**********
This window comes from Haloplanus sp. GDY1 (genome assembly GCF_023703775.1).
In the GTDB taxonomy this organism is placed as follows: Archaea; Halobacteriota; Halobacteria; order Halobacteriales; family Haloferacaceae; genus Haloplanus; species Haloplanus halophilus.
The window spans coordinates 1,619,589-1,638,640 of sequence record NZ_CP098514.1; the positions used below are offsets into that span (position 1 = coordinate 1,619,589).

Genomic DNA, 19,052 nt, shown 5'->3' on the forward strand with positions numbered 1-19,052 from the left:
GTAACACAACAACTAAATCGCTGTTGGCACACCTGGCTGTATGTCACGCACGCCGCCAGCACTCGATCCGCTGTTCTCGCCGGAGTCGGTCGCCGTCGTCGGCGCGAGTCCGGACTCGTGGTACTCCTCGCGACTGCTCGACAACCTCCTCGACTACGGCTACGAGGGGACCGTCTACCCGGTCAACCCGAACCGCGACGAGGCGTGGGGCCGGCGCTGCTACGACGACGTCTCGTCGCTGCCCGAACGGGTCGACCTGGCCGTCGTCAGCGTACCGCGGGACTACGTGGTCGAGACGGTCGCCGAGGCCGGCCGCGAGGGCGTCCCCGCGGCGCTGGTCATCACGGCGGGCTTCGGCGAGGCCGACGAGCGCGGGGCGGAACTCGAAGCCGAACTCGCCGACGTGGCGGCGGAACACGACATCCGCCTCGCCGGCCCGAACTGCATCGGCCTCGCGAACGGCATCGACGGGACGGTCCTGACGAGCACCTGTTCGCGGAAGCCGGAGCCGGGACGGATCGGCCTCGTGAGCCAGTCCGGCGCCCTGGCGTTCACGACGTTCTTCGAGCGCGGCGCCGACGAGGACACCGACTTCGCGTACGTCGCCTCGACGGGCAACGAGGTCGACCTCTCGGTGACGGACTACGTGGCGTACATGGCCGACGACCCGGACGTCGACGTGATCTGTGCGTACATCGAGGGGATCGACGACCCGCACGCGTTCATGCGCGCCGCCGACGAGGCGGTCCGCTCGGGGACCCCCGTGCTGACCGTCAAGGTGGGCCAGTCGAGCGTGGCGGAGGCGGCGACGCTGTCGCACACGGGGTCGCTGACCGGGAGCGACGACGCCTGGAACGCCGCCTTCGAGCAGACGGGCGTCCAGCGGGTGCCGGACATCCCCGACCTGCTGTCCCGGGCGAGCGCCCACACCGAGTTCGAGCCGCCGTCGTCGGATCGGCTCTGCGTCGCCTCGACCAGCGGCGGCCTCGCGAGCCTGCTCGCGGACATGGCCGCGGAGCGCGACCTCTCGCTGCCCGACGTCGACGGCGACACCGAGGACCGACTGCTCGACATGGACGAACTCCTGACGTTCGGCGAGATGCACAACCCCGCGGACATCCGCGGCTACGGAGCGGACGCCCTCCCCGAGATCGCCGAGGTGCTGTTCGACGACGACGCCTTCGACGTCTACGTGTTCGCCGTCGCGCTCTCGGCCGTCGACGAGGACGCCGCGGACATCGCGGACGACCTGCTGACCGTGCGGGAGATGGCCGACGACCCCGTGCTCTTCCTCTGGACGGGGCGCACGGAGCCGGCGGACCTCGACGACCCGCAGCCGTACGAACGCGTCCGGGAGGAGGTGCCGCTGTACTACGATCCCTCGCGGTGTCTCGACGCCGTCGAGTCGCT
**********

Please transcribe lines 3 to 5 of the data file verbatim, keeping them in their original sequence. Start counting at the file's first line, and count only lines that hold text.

The window spans coordinates 1,619,589-1,638,640 of sequence record NZ_CP098514.1; the positions used below are offsets into that span (position 1 = coordinate 1,619,589).

Genomic DNA, 19,052 nt, shown 5'->3' on the forward strand with positions numbered 1-19,052 from the left:
GTAACACAACAACTAAATCGCTGTTGGCACACCTGGCTGTATGTCACGCACGCCGCCAGCACTCGATCCGCTGTTCTCGCCGGAGTCGGTCGCCGTCGTCGGCGCGAGTCCGGACTCGTGGTACTCCTCGCGACTGCTCGACAACCTCCTCGACTACGGCTACGAGGGGACCGTCTACCCGGTCAACCCGAACCGCGACGAGGCGTGGGGCCGGCGCTGCTACGACGACGTCTCGTCGCTGCCCGAACGGGTCGACCTGGCCGTCGTCAGCGTACCGCGGGACTACGTGGTCGAGACGGTCGCCGAGGCCGGCCGCGAGGGCGTCCCCGCGGCGCTGGTCATCACGGCGGGCTTCGGCGAGGCCGACGAGCGCGGGGCGGAACTCGAAGCCGAACTCGCCGACGTGGCGGCGGAACACGACATCCGCCTCGCCGGCCCGAACTGCATCGGCCTCGCGAACGGCATCGACGGGACGGTCCTGACGAGCACCTGTTCGCGGAAGCCGGAGCCGGGACGGATCGGCCTCGTGAGCCAGTCCGGCGCCCTGGCGTTCACGACGTTCTTCGAGCGCGGCGCCGACGAGGACACCGACTTCGCGTACGTCGCCTCGACGGGCAACGAGGTCGACCTCTCGGTGACGGACTACGTGGCGTACATGGCCGACGACCCGGACGTCGACGTGATCTGTGCGTACATCGAGGGGATCGACGACCCGCACGCGTTCATGCGCGCCGCCGACGAGGCGGTCCGCTCGGGGACCCCCGTGCTGACCGTCAAGGTGGGCCAGTCGAGCGTGGCGGAGGCGGCGACGCTGTCGCACACGGGGTCGCTGACCGGGAGCGACGACGCCTGGAACGCCGCCTTCGAGCAGACGGGCGTCCAGCGGGTGCCGGACATCCCCGACCTGCTGTCCCGGGCGAGCGCCCACACCGAGTTCGAGCCGCCGTCGTCGGATCGGCTCTGCGTCGCCTCGACCAGCGGCGGCCTCGCGAGCCTGCTCGCGGACATGGCCGCGGAGCGCGACCTCTCGCTGCCCGACGTCGACGGCGACACCGAGGACCGACTGCTCGACATGGACGAACTCCTGACGTTCGGCGAGATGCACAACCCCGCGGACATCCGCGGCTACGGAGCGGACGCCCTCCCCGAGATCGCCGAGGTGCTGTTCGACGACGACGCCTTCGACGTCTACGTGTTCGCCGTCGCGCTCTCGGCCGTCGACGAGGACGCCGCGGACATCGCGGACGACCTGCTGACCGTGCGGGAGATGGCCGACGACCCCGTGCTCTTCCTCTGGACGGGGCGCACGGAGCCGGCGGACCTCGACGACCCGCAGCCGTACGAACGCGTCCGGGAGGAGGTGCCGCTGTACTACGATCCCTCGCGGTGTCTCGACGCCGTCGAGTCGCT